In a recent decision of the Grand Court of the Cayman Islands (the "Grand Court") in the matter of Sun Cheong Creative Development Holdings Limited (FSD 160 of 2020), the Chief Justice considered the principles applicable to the appointment of "soft touch" provisional liquidators to effect the restructuring of a Hong Kong-listed Cayman Islands company where two competing winding up petitions were filed before the High Court of Hong Kong (the ("HK Petitions" and the "HK Court" respectively). His Lordship held that the Grand Court would be slow to give primacy to pure winding up proceedings of a Cayman Islands company before a foreign court where the company intended to present a reorganisation plan for the benefit of its creditors as a whole.
By way of background, Sun Cheong Creative Development Holdings Limited (the "Company") is a Cayman Islands-incorporated holding company registered in Hong Kong and listed on the Hong Kong Stock Exchange. Its corporate group had historically been profitable until it began to face severe financial difficulties in 2019 and the Company itself was admittedly cash flow insolvent as at the date of the application. The HK Petitions were listed to be heard in August and September respectively and the Company petitioned for its own winding up in the Cayman Islands immediately before the first of the HK Petitions was to be heard. On the same date, the Company applied on an urgent ex parte basis for the postponement of its own petition and the appointment of "soft touch" joint provisional liquidators ("JPLs") under section 104(3) of the Companies Law to allow it to present a restructuring proposal to its creditors.
The Company's restructuring proposal contemplated that proceeds from a "white knight" investor were to be used, amongst other things, to fund a creditors' settlement and to invest in new business lines to enable the Company to continue trading. This was to be contrasted with an official liquidation where the likely distribution to creditors was estimated at 1 cent on the dollar. Given the decision to appoint the JPLs would result in the adjournment of the HK Petitions in circumstances where the Company was admittedly insolvent, the Grand Court had to consider whether, notwithstanding the likely objections of the Hong Kong petitioning creditors, the interests of the majority of the Company's creditors would be better served by a restructuring rather than an official liquidation in Hong Kong. The Grand Court ultimately found that the appointment of JPLs to pursue the restructuring proposal would be in the best interests of the Company's stakeholders.
Where a creditor has submitted a winding up petition in respect of an undisputed debt, the primary approach of the court is that the creditor will be entitled to a winding up order "as of right" unless special reasons can be shown why the relief should not be granted. The Chief Justice noted that, had the Hong Kong petitioning creditors petitioned in the Cayman Islands, he would have considered their application in light of the Grand Court's previous decisions where it had been willing to offer assistance to distressed companies by permitting a court-supervised restructuring which protects the interest of the creditors as a whole. Given a "white knight" had been identified, a detailed restructuring plan was in place, and independent evidence as to its viability and benefit to the creditors as a whole was before the court, his Lordship was satisfied that the jurisdiction to appoint "soft touch" liquidators to implement the compromise had been engaged. Accordingly, the Chief Justice considered there were compelling reasons to make an order in the Cayman Islands appointing the JPLs (effectively adjourning the HK Petitions).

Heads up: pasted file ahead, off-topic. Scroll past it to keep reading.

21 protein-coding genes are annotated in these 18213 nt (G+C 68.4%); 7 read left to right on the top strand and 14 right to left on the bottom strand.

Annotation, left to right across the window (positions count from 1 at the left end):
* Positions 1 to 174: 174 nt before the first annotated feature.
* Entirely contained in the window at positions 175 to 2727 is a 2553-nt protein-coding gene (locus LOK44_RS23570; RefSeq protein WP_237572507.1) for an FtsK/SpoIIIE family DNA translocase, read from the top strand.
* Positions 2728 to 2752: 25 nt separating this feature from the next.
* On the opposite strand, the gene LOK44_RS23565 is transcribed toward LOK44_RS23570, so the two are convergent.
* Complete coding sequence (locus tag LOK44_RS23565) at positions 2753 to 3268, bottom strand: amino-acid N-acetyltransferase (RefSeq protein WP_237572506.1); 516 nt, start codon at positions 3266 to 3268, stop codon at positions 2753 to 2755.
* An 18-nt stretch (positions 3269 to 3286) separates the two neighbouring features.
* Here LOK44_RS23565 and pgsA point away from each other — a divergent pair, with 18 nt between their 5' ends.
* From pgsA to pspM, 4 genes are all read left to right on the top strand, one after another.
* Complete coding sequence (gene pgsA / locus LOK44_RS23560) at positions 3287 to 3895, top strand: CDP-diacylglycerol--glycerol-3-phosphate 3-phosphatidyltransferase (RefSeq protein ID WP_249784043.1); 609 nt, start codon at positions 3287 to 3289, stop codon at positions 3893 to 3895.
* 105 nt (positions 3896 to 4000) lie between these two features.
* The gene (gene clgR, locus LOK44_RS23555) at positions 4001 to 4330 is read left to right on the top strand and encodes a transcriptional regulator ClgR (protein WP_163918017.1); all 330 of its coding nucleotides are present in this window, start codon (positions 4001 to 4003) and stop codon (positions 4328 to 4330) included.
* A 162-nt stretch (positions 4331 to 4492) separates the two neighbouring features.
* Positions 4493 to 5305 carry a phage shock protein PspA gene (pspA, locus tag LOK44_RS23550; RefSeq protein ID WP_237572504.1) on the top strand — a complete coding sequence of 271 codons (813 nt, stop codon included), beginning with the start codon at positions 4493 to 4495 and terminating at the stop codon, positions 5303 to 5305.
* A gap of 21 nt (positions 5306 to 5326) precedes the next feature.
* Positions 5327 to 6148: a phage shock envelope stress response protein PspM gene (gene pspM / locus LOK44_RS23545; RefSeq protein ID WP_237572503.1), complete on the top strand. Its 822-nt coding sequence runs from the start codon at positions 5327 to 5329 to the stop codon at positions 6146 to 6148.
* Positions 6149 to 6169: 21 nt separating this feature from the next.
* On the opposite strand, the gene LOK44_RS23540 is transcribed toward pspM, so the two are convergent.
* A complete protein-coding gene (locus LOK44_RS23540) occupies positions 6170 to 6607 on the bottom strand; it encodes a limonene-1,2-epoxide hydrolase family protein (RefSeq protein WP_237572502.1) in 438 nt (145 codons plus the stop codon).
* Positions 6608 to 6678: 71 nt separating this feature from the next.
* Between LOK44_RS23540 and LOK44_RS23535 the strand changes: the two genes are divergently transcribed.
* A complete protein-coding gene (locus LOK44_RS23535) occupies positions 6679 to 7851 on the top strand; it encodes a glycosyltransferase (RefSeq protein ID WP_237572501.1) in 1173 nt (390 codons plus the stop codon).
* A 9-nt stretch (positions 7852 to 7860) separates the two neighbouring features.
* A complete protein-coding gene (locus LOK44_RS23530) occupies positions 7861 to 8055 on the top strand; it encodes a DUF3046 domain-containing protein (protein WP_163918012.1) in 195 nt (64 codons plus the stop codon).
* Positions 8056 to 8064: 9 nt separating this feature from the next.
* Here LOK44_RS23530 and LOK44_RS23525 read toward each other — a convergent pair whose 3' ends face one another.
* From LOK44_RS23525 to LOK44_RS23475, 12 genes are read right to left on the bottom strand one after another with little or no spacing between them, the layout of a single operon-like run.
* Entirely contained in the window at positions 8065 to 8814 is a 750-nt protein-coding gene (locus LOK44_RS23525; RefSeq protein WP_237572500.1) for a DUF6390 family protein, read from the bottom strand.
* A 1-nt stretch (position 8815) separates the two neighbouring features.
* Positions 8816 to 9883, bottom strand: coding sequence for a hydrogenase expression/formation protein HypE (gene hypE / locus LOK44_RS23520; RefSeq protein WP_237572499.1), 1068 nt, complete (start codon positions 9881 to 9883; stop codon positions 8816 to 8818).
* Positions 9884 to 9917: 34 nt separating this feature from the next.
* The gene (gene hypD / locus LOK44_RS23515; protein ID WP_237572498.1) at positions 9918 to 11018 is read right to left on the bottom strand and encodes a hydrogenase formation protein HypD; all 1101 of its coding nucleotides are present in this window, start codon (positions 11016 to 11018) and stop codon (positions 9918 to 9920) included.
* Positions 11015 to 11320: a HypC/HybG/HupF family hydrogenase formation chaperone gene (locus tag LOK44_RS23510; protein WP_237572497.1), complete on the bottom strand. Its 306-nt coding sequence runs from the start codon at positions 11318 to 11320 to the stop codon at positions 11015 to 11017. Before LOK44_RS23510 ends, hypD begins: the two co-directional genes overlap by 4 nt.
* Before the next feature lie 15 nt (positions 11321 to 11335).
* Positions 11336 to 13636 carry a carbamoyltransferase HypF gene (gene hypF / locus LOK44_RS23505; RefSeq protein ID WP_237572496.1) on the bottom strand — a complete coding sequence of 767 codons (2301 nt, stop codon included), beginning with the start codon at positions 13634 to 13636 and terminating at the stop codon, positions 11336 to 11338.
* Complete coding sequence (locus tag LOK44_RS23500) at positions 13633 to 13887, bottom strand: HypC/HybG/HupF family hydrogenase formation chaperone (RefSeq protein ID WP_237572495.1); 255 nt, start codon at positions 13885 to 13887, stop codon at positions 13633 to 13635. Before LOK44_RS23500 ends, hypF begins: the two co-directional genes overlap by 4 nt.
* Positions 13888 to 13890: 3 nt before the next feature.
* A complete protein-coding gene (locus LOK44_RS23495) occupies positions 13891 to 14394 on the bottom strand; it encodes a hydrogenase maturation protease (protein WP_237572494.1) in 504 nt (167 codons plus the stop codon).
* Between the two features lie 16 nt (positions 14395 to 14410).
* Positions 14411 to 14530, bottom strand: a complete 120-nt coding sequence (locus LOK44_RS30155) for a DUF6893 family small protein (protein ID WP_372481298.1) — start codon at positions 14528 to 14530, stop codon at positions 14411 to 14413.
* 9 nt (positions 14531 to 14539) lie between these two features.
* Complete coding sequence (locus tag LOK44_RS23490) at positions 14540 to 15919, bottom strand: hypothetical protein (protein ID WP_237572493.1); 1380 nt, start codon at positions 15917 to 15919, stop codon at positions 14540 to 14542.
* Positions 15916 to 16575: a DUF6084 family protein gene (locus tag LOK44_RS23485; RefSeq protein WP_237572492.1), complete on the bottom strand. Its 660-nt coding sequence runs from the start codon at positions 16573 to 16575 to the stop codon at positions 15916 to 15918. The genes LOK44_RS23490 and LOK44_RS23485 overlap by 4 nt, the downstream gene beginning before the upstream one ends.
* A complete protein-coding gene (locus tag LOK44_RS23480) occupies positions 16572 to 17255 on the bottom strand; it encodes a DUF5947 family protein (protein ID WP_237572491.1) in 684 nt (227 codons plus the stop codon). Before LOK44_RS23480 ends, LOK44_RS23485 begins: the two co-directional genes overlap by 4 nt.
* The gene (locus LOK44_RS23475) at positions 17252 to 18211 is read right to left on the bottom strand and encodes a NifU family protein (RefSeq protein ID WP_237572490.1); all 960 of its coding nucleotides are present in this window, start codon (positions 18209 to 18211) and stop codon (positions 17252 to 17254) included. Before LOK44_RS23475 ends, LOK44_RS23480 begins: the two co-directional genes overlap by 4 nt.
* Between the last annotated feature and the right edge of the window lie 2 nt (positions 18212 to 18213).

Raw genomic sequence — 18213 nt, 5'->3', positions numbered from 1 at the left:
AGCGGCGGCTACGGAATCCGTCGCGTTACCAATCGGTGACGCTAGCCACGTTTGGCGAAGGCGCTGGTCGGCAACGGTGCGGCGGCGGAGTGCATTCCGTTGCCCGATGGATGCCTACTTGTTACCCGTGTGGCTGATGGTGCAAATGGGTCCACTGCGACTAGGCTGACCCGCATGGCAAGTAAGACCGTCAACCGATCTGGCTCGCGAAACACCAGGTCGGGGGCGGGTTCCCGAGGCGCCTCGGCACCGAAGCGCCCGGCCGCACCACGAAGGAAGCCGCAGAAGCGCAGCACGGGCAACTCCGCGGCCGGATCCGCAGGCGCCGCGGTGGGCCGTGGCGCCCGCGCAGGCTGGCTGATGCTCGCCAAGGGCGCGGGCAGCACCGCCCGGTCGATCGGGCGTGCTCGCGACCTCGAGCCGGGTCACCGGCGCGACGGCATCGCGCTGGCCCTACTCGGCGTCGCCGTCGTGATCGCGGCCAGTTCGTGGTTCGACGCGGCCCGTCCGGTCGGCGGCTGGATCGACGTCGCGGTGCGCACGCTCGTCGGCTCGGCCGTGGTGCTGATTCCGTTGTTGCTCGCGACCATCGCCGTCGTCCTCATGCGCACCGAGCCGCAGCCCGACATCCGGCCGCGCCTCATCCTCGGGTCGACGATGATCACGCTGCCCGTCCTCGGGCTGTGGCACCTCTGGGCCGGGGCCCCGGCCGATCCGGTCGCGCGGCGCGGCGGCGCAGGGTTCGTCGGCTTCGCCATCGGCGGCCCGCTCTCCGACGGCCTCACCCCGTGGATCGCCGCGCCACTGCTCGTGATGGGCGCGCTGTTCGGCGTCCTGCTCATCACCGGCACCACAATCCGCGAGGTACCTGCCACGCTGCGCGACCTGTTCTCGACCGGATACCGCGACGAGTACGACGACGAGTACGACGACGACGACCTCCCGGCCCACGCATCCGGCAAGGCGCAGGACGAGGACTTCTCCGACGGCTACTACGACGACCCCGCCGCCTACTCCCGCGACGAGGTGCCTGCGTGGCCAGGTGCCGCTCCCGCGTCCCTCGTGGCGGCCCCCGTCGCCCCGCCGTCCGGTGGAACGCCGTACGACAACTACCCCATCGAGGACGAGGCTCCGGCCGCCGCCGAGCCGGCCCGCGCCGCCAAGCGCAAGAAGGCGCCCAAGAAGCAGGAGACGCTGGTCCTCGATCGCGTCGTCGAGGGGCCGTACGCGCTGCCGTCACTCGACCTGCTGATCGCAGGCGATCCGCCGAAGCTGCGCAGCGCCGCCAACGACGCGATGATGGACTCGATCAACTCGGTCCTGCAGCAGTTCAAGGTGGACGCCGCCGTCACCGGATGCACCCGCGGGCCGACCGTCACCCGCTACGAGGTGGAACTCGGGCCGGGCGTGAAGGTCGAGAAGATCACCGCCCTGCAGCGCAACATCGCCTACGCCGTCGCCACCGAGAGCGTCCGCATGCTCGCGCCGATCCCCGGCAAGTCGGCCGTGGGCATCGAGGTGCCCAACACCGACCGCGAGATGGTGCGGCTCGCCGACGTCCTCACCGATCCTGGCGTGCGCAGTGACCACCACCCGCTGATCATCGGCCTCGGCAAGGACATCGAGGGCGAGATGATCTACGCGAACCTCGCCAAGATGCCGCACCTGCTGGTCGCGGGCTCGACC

In deference to the HK Court, the Chief Justice considered it necessary to consider the question of comity and found that while there was a well-established practice in Hong Kong of recognising the appointment of foreign office holders appointed in the country of incorporation, the converse (i.e. the Grand Court's jurisdiction to grant reciprocal recognition of foreign office holders appointed in a country other than the company's place of incorporation) was far more limited. Where the Grand Court has granted such assistance in the past, the cases demonstrate that it will be more willing to grant recognition where the purpose is to facilitate a restructuring or otherwise to avoid a winding up where that is in the best interests of the company's stakeholders. On the other hand, it will be slow to prefer a pure official liquidation of a Cayman Islands company before a foreign court where it is satisfied that there is an intention to present a restructuring plan of greater benefit to its creditors.
The decision is a helpful reminder that where a company is cash flow insolvent, the interests of the creditors as a whole will be of paramount importance even where questions of comity arise. The decision also confirms that where a compromise is to be presented, and it is in the best interests of a company's creditors, in appropriate circumstances the Grand Court will effect a court-supervised restructuring in the company's home jurisdiction.
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